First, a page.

Aspirin & Other Anticoagulants

Why should you be concerned about something as simple as aspirin or as complicated as anticoagulants? The answer is simple: aspirin has probably been the most widely used drug since Hippocrates’ time when he first prescribed powder ground from dried willow bark to treat headaches and arthritis pain. The powder contained salicylates, the chemical named for the ingredient in aspirin.

Not only are salicylates useful for headaches and pain, but they’re also widely used in this country and around the world as an anticoagulant in many medical conditions. Of course, there are also other anticoagulants in widespread use, and this is why they are being included in this article. Hopefully, a global picture of these will give you a better understanding of what you, your friends, and your family are or might be using for treatment or prevention of certain medical problems.

Aspirin is a NSAID (nonsteroidal anti-inflammatory drugs) along with others we know by the brand names of Motrin, Advil, Aleve, and about 20 others which are available to us generally without prescription. Both aspirin and NSAIDs are anticoagulants as well as being anti-inflammatory compounds. These two are closely linked, in that they have an effect on enzymes in your body (Cox I and Cox II), which are essential for our constant and ongoing production of prostaglandins, which control many of our body functions. If Cox I or II enzymes are inhibited, the surface of platelets becomes relatively impotent in the process of allowing blood to clot. With aspirin, it is slightly different than with other NSAIDs, but the effect is the same except for the duration of time. Aspirin prevents clotting for about a week, and NSAIDs prevent the clotting for a day or so, depending on which NSAID we are referring to.

At the same time that the aspirin and NSAIDs are affecting Cox I and II in regards to their anti-coagulant effect, they also are reducing inflammation in general in the body by reducing some of the inflammatory stimulating prostaglandins. This means that your joints feel better, your headache pain can go away, and you can even reduce the incidence of cancer and some heart problems because these conditions have their etiology associated with inflammation.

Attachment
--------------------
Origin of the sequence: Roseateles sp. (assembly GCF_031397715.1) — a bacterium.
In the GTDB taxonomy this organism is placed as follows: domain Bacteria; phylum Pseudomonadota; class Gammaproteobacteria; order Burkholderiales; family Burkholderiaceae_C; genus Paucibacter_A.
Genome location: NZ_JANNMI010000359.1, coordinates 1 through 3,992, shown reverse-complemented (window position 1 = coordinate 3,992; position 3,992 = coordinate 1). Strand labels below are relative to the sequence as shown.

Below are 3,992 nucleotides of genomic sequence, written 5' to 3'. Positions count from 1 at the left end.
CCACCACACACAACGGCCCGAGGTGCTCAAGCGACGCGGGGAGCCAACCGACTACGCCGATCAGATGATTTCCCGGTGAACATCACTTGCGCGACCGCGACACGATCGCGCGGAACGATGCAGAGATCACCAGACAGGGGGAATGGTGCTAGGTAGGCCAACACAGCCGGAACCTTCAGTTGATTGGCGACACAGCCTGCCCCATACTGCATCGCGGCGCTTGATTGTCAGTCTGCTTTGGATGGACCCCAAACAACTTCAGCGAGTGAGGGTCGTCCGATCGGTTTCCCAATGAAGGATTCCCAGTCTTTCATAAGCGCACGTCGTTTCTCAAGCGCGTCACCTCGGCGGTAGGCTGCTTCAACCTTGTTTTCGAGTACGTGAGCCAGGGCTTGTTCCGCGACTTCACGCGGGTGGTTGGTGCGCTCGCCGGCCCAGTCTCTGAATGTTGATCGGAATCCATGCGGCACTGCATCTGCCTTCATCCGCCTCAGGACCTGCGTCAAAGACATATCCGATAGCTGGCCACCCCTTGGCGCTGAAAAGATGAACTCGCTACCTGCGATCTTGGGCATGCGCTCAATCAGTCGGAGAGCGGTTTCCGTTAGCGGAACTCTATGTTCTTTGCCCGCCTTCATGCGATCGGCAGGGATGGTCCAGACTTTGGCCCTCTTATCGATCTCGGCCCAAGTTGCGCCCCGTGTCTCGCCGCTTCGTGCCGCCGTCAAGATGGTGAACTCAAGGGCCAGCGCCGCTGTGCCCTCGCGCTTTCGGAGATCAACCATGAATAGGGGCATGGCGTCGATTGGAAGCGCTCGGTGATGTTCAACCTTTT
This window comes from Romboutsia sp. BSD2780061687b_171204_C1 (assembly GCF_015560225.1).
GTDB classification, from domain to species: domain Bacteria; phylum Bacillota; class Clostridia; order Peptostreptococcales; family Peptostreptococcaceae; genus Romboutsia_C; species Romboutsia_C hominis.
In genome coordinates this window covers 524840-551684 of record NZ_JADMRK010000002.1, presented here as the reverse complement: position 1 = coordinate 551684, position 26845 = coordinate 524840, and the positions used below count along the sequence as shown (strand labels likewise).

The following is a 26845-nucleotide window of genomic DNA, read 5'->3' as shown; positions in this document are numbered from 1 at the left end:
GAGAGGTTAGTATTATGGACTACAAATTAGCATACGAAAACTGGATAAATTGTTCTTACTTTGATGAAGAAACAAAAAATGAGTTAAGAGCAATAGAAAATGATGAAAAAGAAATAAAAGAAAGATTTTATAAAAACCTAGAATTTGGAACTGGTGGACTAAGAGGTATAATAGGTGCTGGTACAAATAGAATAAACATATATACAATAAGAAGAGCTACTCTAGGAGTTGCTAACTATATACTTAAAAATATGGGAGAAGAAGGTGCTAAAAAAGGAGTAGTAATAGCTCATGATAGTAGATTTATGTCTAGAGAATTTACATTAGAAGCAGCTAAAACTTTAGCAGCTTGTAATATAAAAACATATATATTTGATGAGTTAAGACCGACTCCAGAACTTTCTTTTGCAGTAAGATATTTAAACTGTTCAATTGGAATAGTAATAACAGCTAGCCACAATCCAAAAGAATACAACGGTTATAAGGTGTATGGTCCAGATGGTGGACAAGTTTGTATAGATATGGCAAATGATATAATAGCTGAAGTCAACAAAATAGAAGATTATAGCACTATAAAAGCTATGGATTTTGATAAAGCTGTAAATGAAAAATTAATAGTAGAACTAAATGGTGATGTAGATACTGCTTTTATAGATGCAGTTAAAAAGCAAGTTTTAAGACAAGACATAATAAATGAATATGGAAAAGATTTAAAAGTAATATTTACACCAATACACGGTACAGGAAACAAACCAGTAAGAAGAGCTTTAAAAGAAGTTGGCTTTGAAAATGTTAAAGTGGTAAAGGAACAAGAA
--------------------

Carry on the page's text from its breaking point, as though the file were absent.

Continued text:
Therefore, indications for aspirin and other NSAIDs can be for pain, fever, or inflammation as well as prevention of heart blood vessel blockage and thrombotic stroke. The role of aspirin in prevention of primary heart disease has been widespread, and it has been studied extensively. Recent literature points out, however, that while you can take aspirin to prevent a first heart attack, the risk of bleeding from gastric ulcers might be slightly higher than the benefit gained from taking these. However, if you include the benefit to reducing colorectal cancer incidents and possibly decreasing your chance of getting Alzheimer’s disease, then it probably balances out pretty well. Aspirin and other NSAIDs can cause gastritis, gastric ulcer, GI bleeding, and even death from excessive bleeding. It also can cause Reye’s syndrome, which is responsible for infant deaths and is the reason that aspirin is contraindicated in children with fever and headache.

Where did salicylates and aspirin come from anyway? As mentioned, Hippocrates used this, American Indians were using a form of this when the settlers came, and many other “natural” healers have used this over the centuries. However, salicylates in its raw form caused a lot of gastric disturbance, so in 1853 a French chemist found a way to attach a small molecule called acetyl on to the salicylate becoming acetylsalicylic acid. In 1897, the Bayer Company obtained a patent for the production of something which they named aspirin and which was exactly what the French chemist in 1853 had produced. This was produced in Germany, and as part of the Treaty of Versailles in 1917, Germany opened the patent for the entire world to produce and sell aspirin as a headache and pain remedy.